Occam’s razor is a problem-solving principle attributed to William of Ockham, who was an English Franciscan friar, scholastic philosopher and theologian.
The principle can be interpreted as stating ‘Among competing hypotheses, the one with the fewest assumptions should be selected.’ Or more simply put, ‘the simplest answer is most often correct.” But of course, sometimes it is not.
The recent NHA announcement that they are slashing headcount has come as something of a surprise. While the issue of how our Regulator is funded (by the Operator) has been hotly debated over the years, despite rather obvious signs to the contrary, there has always been strenuous denial that the Operators placed any sort of financial restraint on the NHA.
What the figures say
The NHA’s 2016 Annual Report states that Revenue is up 9.3% from 2015-2016. Expenditure is also up, but only 4.4% and while the NHA posted a loss, it was R0.36m for 2016, instead of R6.9m in 2015, so the balance sheet seems to be improving.
Mr Barends has given repeated assurances that he has the full support of the Operators and unlike his predecessors, has had none of the austerity measures of the past imposed on him. So it begs the question, why the drastic cuts?
It is fairly common knowledge that there has not been a permanent NHA representative in Kimberley for a number of years now. I would also venture that our existing Stipes were pretty thinly stretched and that good people are hard to come by. Indeed we saw the excellent Mr McGillivray – specifically drafted in to help improve matters – leave because we could not afford to remunerate him as well as other jurisdictions.
On top of race day duties, there are starting procedures, census checks, identifying horses in their various yards, managing the movement of horses, retirement of horses, processing geldings, changes of ownership, random inspections, sales identification and so on to carry out. The job requires skill in reading races, handling enquiries, dealing with specimens, inspecting runners on parade, liaising with veterinary staff, members of the media and the public, jockeys, trainers and owners, etc. In short, it is not something one learns overnight. Indeed, horses are a discipline in which one never stops learning, which is one of the aspects that makes it so damn compelling.
South African Stipes lodge far fewer objections than their international counterparts (for reasons unknown), and while it is an unenviable task at the best of times, there is sufficient noise from punters, jockeys, trainers and owners alike to give the impression that overall the status quo was not considered satisfactory. If the current restructure is indeed, as being stated, an exercise towards greater efficiency and effectiveness, it would seem that we need to INCREASE rather than REDUCE the number of hands on deck.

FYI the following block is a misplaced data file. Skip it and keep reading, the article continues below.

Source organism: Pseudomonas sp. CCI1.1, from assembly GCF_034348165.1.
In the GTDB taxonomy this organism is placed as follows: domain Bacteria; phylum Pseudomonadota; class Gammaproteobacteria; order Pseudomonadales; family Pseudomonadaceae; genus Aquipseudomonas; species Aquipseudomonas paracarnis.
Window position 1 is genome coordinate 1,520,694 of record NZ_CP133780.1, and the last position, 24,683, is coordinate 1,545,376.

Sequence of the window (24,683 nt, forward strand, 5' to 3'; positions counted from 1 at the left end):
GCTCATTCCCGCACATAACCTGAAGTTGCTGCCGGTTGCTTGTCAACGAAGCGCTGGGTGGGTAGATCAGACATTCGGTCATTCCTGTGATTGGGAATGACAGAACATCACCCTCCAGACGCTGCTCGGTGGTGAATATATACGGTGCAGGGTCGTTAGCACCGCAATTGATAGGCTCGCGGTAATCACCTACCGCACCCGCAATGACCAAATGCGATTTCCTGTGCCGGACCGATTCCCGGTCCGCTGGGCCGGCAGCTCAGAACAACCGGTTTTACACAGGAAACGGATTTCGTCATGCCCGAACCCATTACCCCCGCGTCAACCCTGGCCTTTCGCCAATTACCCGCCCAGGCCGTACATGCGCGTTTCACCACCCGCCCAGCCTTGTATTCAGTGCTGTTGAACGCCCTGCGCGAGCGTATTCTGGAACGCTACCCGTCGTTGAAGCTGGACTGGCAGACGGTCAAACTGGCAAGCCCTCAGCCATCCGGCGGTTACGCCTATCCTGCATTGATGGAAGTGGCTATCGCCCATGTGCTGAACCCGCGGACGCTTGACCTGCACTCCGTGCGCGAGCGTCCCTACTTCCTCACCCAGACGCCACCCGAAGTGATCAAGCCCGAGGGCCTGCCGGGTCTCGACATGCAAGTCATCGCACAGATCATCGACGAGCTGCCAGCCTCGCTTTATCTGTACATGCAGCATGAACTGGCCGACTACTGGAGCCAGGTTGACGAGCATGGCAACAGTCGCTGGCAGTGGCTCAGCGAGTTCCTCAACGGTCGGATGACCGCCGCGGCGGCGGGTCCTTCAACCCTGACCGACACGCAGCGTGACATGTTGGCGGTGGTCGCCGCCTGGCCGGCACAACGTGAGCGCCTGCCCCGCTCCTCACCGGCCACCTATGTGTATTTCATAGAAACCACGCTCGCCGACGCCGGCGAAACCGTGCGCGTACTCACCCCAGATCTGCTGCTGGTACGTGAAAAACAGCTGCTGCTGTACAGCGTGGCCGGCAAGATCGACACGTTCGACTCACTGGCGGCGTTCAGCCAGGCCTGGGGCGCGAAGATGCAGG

However the recent cuts have seen redundancies – which means that those positions are not allowed to be filled by other individuals – and means we will need to cope on the numbers we are left with.
For the sake of clarity, that means 5 Stipes to cover Central Provinces, 4 Stipes for KZN, 3 Stipes for the Western Cape and 3 in the Eastern Cape. According to Mr Barends, “Stipendiary Stewards will focus more on the primary functions of a steward and other functions can be redistributed to other staff and/or part time staff.”
The NHA has also seen fit to do away with investigating officers in each province and we will be reduced to one on a national basis. Given that we race 364 days out of 365, that seems a pretty big job.
Our handicapping complement has been reduced from 4 to 3.5. Given that we have approximately 7000 individual runners per season (according to the NHA’s snazzily printed and bound 2016 Annual Report) that leaves around 2000 horses per handicapper. Of course, MR’s need adjusting / re-evaluating after every single race and borrowing some (admittedly slightly dated) info from the SA Racing Fact Book, it seems we have around 45,000 starters per season. That leaves around 12,800 starts per handicapper.
Lastly, we have lost some of our stud book staff. We reportedly have an annual foal crop of around 3200 foals per year, 2800 mares (this number has to be nonsense given that we appear to have 400 more foals per year than we have mares), 85 stallions, and then add in breeders registrations, name changes, ownership registrations, issuing of passports, etc. I have always found the Stud Book staff to be enormously helpful and friendly, but I know that a number of people do have problems getting paperwork processed.
When quizzed on the changes, Mr Barends stated “These are the changes I’ve made after a year in the job and therefore having a better understanding of what’s required.” While I admire his chutzpah, Mr Barends is, by his own admission, not a racing man, so one would have to assume that these decisions were made with the full support and endorsement of the NHA Board (Andy O’Connor – replaced by Ken Truter as Chair, Lyndon Barends as CEO, Cecil Beyleveld, J J du Toit, Arnold Hyde, Roy Moodley, Rodney Trotter and Jonathan Witts-Hewinson). While these are all perfectly fine gentlemen, I have not seen too many rolling up their sleeves to watch patrol films or shepherd horses around on a race day, so one has to wonder at the practicality behind the decision-making and again, the reasoning behind it.